The Government on Tuesday rather unexpectedly produced their Bill for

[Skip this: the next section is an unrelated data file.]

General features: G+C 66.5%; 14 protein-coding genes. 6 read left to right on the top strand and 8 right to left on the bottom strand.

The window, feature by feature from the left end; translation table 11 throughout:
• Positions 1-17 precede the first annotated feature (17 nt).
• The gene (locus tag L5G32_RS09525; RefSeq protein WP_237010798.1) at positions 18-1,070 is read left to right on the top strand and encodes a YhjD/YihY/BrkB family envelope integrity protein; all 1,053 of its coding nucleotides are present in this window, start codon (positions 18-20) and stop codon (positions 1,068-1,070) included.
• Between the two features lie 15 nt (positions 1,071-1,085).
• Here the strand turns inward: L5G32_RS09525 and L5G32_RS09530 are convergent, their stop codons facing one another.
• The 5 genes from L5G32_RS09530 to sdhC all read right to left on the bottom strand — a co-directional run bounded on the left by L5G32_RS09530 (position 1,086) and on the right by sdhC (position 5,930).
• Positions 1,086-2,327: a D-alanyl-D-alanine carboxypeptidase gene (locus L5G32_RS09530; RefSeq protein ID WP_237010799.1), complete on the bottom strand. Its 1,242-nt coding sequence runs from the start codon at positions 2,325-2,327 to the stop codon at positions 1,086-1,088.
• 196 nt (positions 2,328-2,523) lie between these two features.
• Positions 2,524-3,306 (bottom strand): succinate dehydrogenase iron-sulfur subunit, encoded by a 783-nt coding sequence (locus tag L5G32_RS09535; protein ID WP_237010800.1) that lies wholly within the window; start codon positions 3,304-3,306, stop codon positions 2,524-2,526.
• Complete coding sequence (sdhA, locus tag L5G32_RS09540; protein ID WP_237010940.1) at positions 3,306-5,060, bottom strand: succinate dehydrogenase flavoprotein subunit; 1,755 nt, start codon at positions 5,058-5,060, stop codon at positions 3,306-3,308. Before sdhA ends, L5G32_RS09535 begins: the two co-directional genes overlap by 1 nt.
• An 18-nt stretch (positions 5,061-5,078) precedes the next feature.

abolishing plural voting. It is a short Bill, prohibiting any person from voting more than once at a General Election, ordering that all elections shall be held on one day, and selecting Saturday as the day most convenient to all men. It was introduced by Mr. Shaw-Lefevre in a rather poor speech, the pith of which was that the number of persons owning many votes tended to increase; that in London especially plural voters affected the returns; and that even if the privilege belonged only to 160,000 persons, it ought to be abolished. Mr. Shaw•Lefeyre resisted the counter proposal for equalising the value of votes, saying that when the Unionists examined the results they would not like the principle, which is nonsense; but Sir G. Trevelyan was more friendly to that reform, and only wished to post.. pone it. Mr. Chamberlain resisted the Bill on the ground of unfairness, and declared that the Bill could not pass without an "exhaustive examination." We have contended elsewhere that this Bill, though in principle democratic, is, if proposed without redistribution, too much of an electioneering dodge, and must be strenuously resisted. The best compromise would be to hold all elections on one day; but there is no urgency for the reform, and it ought to be carried at the beginning and not the end of a Parliament. We disbelieve in the party effect of the Bill. It diminishes the weight of the well-to-do in the State ; but in ordinary times the well-to-do vote on both sides. There is one plural vote, we may add, which is only unfair in theory. A man who lives in the country and works in town is really two men with two sets of interests, and very often two sets of opinions.